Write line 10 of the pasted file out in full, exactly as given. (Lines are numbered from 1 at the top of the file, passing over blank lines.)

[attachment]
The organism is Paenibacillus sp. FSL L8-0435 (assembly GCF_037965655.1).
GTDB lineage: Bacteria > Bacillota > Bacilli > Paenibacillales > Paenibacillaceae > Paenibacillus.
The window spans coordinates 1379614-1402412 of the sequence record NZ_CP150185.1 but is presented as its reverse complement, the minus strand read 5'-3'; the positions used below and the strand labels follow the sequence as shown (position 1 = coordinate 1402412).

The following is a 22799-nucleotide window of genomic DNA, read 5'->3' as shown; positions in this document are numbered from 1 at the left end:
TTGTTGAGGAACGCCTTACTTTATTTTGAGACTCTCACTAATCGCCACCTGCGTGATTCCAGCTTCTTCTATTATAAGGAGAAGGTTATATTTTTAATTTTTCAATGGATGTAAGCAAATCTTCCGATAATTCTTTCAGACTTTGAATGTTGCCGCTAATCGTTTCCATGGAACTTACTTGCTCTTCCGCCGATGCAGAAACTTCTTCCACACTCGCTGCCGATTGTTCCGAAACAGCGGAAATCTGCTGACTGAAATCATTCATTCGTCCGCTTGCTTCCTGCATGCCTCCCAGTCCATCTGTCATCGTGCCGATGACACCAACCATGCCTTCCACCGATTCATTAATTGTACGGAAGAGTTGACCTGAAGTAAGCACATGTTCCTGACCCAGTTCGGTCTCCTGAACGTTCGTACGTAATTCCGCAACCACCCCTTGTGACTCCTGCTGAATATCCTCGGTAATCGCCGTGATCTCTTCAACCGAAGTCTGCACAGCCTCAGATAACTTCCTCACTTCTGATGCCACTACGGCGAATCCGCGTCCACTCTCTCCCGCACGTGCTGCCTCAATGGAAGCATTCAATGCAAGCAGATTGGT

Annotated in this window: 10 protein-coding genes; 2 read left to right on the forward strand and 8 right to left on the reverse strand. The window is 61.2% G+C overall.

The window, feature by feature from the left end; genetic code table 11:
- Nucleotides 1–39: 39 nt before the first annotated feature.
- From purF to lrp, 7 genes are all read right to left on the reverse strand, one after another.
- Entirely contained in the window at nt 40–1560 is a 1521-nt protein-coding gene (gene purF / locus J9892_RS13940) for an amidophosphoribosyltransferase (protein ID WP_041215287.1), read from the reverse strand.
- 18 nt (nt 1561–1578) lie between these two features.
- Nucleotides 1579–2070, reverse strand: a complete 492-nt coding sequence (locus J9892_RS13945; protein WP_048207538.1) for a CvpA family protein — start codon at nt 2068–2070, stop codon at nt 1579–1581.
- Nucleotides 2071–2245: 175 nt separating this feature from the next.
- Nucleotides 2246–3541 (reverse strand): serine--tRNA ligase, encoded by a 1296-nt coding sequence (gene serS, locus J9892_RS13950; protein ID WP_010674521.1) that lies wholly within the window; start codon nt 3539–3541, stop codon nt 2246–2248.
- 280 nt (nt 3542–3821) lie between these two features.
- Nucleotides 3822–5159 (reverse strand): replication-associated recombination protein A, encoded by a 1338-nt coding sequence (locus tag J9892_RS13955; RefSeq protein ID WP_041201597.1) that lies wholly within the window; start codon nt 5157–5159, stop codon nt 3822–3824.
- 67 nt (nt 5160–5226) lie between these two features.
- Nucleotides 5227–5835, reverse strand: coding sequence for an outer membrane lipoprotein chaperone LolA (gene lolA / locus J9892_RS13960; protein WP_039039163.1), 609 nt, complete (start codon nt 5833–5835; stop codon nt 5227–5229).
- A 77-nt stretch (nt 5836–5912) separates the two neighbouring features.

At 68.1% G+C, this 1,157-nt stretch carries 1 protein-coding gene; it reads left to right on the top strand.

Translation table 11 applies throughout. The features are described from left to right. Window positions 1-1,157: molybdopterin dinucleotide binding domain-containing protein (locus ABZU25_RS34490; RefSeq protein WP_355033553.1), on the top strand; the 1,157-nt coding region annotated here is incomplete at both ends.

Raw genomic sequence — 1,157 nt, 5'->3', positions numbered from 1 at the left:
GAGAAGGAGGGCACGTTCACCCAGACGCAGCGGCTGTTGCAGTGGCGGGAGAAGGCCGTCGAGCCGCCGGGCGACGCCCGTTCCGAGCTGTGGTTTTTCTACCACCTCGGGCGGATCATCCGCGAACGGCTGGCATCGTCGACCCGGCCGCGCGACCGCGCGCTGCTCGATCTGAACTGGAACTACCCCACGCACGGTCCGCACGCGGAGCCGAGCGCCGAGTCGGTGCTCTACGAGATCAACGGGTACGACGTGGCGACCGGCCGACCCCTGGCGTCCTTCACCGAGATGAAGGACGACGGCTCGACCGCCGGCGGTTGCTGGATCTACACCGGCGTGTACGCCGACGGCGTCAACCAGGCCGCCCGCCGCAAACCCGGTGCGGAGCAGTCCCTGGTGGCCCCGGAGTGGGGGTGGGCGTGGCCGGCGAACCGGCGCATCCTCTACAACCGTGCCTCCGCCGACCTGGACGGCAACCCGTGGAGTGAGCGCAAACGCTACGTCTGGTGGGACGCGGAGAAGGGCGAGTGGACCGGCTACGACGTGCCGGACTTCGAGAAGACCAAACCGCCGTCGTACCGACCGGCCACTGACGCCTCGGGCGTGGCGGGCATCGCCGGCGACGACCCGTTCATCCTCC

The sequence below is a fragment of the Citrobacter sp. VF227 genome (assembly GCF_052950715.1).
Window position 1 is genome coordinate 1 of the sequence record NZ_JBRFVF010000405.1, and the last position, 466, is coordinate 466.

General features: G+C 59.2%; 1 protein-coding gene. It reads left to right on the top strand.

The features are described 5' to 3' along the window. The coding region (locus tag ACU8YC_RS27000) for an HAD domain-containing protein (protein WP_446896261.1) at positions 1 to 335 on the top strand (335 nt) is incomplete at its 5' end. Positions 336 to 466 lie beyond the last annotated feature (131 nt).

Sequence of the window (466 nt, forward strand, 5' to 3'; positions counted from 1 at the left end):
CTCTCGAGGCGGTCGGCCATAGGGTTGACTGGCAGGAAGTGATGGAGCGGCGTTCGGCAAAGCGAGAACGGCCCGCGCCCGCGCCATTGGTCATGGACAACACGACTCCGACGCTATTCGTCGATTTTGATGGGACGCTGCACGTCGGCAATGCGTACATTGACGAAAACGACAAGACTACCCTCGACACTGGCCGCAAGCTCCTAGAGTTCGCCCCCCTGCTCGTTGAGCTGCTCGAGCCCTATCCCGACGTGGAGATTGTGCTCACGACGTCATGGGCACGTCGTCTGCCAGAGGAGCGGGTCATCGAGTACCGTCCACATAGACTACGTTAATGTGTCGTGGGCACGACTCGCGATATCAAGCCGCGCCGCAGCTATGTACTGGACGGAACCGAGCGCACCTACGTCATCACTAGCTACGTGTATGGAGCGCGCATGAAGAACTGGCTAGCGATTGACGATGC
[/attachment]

- Entirely contained in the window at nt 40–1560 is a 1521-nt protein-coding gene (gene purF / locus J9892_RS13940) for an amidophosphoribosyltransferase (protein ID WP_041215287.1), read from the reverse strand.